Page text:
CAPTAIN'S BLOG
during our travels we frequently see domestic hens raising young
forest birds or even brooding the eggs.

Harpies eat monkeys, sloths, coatis, large birds and snakes. When
mature its curved talons will be as long as a grizzly bear’s claws. Its
wings will be broad, rounded, and short compared to body length and
tail. It will swoop through the jungle like a hawk, pick a monkey off a
branch, and crush it on contact, fly into the nearest tall tree and strip
the bones clean. The female is much larger than the male and weighs
up to 20 pounds, the largest, most powerful bird of prey in the world.

I think the scarcity and rarity of this species, has been exaggerated.
Considering their huge size, they are relatively inconspicuous, staying
primarily within the forest, seldom if ever soaring, and rarely flying
above the canopy. Combine that with living in the areas of some of the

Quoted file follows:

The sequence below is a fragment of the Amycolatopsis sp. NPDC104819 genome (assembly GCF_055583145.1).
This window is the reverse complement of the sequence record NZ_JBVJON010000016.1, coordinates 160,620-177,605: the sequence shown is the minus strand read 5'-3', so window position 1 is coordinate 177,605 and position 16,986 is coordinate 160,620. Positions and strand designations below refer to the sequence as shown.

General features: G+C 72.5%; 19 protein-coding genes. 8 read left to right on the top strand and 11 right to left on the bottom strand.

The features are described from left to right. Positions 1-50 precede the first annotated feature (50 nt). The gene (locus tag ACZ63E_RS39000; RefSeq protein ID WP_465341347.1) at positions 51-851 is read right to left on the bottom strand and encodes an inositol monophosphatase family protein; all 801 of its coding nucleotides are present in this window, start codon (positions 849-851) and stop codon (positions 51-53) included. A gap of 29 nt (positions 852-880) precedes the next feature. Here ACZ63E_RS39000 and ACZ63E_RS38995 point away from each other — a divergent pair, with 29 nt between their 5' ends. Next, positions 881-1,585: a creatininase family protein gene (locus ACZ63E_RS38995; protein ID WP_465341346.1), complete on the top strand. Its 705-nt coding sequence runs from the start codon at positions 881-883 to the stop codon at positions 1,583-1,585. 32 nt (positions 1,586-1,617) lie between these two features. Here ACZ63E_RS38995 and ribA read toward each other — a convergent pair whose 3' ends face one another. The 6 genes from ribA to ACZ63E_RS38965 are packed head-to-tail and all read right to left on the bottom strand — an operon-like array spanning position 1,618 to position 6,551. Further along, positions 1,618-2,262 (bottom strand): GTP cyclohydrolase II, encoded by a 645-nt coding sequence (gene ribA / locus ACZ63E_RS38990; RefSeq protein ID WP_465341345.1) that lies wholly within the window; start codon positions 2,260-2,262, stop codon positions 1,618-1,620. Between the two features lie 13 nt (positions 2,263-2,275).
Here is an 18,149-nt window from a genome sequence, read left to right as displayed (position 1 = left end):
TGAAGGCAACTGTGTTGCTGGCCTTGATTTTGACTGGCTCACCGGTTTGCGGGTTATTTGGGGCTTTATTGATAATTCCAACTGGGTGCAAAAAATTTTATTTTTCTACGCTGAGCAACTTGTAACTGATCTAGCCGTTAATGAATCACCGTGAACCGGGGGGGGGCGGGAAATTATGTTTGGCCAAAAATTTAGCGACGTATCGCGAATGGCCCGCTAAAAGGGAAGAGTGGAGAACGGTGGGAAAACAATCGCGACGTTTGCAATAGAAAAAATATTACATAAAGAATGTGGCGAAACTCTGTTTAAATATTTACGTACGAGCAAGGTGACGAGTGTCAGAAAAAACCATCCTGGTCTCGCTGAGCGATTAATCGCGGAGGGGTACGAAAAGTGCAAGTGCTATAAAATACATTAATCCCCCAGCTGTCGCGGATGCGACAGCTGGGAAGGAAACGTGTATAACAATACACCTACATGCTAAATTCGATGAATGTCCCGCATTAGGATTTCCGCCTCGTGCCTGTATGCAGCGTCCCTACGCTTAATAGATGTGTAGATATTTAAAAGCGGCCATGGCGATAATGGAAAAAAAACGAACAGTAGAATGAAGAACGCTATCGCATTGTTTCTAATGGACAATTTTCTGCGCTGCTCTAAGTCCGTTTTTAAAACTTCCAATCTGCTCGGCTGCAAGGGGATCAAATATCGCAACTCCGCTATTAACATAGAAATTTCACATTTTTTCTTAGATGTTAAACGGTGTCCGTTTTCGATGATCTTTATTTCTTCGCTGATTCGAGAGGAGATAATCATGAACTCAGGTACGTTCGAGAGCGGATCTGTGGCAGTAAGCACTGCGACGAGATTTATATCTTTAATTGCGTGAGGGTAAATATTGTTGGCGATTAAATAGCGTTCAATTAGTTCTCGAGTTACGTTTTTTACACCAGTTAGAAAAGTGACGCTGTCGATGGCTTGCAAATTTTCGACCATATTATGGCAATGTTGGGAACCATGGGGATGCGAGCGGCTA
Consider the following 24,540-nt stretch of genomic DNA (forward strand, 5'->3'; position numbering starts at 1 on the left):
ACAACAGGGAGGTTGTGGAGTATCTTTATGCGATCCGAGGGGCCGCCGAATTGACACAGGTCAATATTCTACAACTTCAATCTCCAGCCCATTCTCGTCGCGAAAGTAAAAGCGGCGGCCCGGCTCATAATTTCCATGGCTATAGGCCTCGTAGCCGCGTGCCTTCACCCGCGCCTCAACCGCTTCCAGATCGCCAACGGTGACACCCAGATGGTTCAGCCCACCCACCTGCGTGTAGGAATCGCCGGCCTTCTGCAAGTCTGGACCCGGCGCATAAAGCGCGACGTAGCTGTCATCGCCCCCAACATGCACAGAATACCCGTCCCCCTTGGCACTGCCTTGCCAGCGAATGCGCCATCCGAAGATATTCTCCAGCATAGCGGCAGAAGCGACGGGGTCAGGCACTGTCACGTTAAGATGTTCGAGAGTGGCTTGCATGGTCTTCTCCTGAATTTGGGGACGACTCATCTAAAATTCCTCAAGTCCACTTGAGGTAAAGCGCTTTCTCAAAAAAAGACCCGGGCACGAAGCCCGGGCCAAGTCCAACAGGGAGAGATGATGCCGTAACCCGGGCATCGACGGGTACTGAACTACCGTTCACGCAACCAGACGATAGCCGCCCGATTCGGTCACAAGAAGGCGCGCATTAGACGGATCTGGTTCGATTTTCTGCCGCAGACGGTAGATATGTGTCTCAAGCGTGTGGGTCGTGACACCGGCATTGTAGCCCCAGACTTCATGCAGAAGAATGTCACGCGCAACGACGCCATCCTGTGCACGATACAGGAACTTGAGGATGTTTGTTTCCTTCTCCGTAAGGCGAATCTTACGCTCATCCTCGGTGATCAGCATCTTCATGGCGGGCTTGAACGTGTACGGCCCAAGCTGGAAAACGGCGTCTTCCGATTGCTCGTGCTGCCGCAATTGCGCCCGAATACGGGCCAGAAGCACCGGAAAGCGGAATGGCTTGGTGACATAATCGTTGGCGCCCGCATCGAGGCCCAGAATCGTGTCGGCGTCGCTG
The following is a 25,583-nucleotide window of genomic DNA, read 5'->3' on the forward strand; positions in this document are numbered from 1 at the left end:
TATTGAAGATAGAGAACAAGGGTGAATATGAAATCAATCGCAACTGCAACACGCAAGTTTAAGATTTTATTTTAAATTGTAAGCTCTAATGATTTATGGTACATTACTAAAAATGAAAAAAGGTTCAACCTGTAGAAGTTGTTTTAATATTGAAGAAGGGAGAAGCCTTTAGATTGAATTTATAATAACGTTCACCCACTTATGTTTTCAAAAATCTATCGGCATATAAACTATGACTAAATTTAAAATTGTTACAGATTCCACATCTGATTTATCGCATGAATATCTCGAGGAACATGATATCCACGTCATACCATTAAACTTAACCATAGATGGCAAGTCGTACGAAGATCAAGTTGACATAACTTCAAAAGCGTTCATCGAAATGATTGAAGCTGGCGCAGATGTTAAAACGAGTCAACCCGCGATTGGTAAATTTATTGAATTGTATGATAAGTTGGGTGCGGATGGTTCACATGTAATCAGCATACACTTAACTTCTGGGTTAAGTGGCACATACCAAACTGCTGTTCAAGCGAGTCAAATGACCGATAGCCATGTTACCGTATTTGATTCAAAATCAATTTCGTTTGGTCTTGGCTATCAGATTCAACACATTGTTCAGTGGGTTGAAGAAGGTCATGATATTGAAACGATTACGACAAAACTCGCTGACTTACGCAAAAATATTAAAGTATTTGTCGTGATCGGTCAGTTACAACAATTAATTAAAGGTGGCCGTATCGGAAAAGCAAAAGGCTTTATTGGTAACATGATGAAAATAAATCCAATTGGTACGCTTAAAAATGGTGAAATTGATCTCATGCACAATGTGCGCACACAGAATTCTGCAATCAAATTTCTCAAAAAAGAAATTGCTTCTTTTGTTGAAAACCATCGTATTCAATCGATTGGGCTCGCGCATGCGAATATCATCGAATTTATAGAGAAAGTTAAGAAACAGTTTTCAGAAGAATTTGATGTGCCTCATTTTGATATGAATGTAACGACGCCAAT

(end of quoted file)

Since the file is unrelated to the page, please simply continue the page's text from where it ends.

lowest human population density, and they are not often seen, except
flying across the river in front of our boat, or occasionally after a hard
rain, perched on a branch hanging over the river drying and preening.
However, they are scarce enough that not many gringos have held a
harpy eagle in their hands.



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baby Harpy Eagle
This is a baby harpy eagle, the
largest, most powerful bird of prey.
We had the opportunity to hold and
photograph this bird while visiting a
village 200 miles from civilization.
A hen, with feathers colored
remarkably the same as the harpy,
was raising it as its chick. A native
boy fed it slivers of raw fish several
times a day. While visiting villages
fishing from Dawn on the Amazon I

Harpy Eagle

Baby Harpy Eagle